The first chapter of the book begins in the seventeenth century, when another active full-time female restorer, Margaurite Bahuche, provided a precedent for Mme Godfroid’s career. By the early nineteenth century, the number of painting restorers increased so considerably that my story came to a natural conclusion with the death of François-Toussaint Hacquin in 1832 – about the time of the Restauration (of Louis-Philippe to the throne) in 1830. In my publication, the biographies of the main painting restorers of the period are placed into context with the historical and cultural setting. The text of each chapter reads easily, but embedded in the footnotes and appendices, the more interested reader can follow up the historical and technical information that has been gleaned from my in-depth archival research. In this study, I have only begun the enormous task of identifying the individual paintings referred to in the eighteenth-century texts, but a framework is provided for the future research which my French colleagues have already begun.

This information is of extreme importance as we realize more and more that how a painting looks to us today is closely linked to its restoration history. This awareness is becoming increasingly reflected in the museum and exhibition catalogues that now frequently include technical information about paintings. Many of the paintings mentioned in my book, once in the French Royal Collection or in the Louvre Museum during its early years, are now either on view in France or they have gone back to their county of origin or even further abroad. Present location is, however, of minor importance in today’s world; international travelling exhibitions often present paintings by the same school or artist next to each other, and an explanation of their restoration history is often required to explain the difference in their appearances today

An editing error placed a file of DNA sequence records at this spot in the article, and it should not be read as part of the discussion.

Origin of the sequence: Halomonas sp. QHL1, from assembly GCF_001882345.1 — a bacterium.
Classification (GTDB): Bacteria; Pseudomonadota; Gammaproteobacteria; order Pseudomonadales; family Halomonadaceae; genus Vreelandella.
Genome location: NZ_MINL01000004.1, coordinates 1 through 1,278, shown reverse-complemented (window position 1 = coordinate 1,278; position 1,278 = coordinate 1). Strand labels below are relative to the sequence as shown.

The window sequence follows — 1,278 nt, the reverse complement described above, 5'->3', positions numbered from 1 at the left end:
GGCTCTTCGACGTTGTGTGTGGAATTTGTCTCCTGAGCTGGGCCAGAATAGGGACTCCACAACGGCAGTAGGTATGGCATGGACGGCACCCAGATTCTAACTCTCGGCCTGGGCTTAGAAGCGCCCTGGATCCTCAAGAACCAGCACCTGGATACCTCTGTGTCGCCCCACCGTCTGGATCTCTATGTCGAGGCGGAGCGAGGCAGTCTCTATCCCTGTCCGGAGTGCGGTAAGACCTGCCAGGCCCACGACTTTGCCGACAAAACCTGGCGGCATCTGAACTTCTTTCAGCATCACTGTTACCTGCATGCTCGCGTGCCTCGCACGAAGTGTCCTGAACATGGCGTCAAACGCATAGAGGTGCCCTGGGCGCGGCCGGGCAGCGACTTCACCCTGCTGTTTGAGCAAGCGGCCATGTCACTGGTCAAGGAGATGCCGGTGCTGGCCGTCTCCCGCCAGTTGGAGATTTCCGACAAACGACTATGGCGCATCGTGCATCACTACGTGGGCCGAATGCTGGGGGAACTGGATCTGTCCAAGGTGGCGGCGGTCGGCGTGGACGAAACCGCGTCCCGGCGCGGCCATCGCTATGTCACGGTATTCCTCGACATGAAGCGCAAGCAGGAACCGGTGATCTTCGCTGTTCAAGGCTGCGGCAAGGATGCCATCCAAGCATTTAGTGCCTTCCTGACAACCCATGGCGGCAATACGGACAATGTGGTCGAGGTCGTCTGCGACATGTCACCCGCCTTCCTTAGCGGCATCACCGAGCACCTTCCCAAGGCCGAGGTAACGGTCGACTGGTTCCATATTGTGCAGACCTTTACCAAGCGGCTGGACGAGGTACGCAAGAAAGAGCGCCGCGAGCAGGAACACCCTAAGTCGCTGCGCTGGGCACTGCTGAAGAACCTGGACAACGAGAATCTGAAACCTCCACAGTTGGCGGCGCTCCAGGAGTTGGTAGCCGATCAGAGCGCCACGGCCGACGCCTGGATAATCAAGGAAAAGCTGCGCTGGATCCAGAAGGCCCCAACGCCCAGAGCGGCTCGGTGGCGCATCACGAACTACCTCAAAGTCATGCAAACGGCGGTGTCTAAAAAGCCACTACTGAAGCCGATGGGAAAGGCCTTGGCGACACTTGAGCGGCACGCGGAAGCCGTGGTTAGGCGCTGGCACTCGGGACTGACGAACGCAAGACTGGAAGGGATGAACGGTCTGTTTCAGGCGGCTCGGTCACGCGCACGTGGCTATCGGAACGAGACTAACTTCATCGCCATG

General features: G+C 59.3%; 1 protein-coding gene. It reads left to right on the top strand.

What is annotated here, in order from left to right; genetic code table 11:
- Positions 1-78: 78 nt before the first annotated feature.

The outcome of my research will be, I hope, of interest to painting restorers and art historians as well as interested readers; future technical historians will be able to build upon the information presented. Technical art history and the history of restoration are developing fields of research, and have become a timely subject.

This work has been compiled under funding from a British Academy Research Readership from 1995 to 1997 and a Leverhulme Research Fellowship from 2004 to 2005.

 Ann  Massing
Painting Conservator and Assistant to the Director - Emeritus